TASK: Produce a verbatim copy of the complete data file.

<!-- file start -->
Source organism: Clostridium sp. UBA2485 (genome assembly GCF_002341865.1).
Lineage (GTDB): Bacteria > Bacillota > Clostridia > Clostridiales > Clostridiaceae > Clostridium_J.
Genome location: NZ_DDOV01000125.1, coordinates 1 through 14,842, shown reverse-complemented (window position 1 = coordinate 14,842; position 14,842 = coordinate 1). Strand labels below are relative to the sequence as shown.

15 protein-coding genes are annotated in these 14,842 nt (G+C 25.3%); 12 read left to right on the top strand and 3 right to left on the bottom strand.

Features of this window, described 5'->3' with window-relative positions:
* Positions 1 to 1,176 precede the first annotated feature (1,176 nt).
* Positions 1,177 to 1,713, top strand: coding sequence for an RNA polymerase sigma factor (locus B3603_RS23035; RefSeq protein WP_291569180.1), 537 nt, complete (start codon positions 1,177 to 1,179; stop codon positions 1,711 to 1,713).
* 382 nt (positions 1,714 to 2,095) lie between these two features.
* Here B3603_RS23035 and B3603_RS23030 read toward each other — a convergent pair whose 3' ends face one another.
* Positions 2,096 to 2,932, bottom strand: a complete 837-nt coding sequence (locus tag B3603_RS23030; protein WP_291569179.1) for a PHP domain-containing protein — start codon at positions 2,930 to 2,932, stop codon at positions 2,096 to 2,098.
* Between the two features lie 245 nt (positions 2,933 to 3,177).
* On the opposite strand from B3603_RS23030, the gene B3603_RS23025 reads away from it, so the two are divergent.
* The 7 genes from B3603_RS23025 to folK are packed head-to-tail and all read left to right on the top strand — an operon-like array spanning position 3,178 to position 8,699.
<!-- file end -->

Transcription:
Source organism: Clostridium sp. UBA2485 (genome assembly GCF_002341865.1).
Lineage (GTDB): Bacteria > Bacillota > Clostridia > Clostridiales > Clostridiaceae > Clostridium_J.
Genome location: NZ_DDOV01000125.1, coordinates 1 through 14,842, shown reverse-complemented (window position 1 = coordinate 14,842; position 14,842 = coordinate 1). Strand labels below are relative to the sequence as shown.

15 protein-coding genes are annotated in these 14,842 nt (G+C 25.3%); 12 read left to right on the top strand and 3 right to left on the bottom strand.

Features of this window, described 5'->3' with window-relative positions:
* Positions 1 to 1,176 precede the first annotated feature (1,176 nt).
* Positions 1,177 to 1,713, top strand: coding sequence for an RNA polymerase sigma factor (locus B3603_RS23035; RefSeq protein WP_291569180.1), 537 nt, complete (start codon positions 1,177 to 1,179; stop codon positions 1,711 to 1,713).
* 382 nt (positions 1,714 to 2,095) lie between these two features.
* Here B3603_RS23035 and B3603_RS23030 read toward each other — a convergent pair whose 3' ends face one another.
* Positions 2,096 to 2,932, bottom strand: a complete 837-nt coding sequence (locus tag B3603_RS23030; protein WP_291569179.1) for a PHP domain-containing protein — start codon at positions 2,930 to 2,932, stop codon at positions 2,096 to 2,098.
* Between the two features lie 245 nt (positions 2,933 to 3,177).
* On the opposite strand from B3603_RS23030, the gene B3603_RS23025 reads away from it, so the two are divergent.
* The 7 genes from B3603_RS23025 to folK are packed head-to-tail and all read left to right on the top strand — an operon-like array spanning position 3,178 to position 8,699.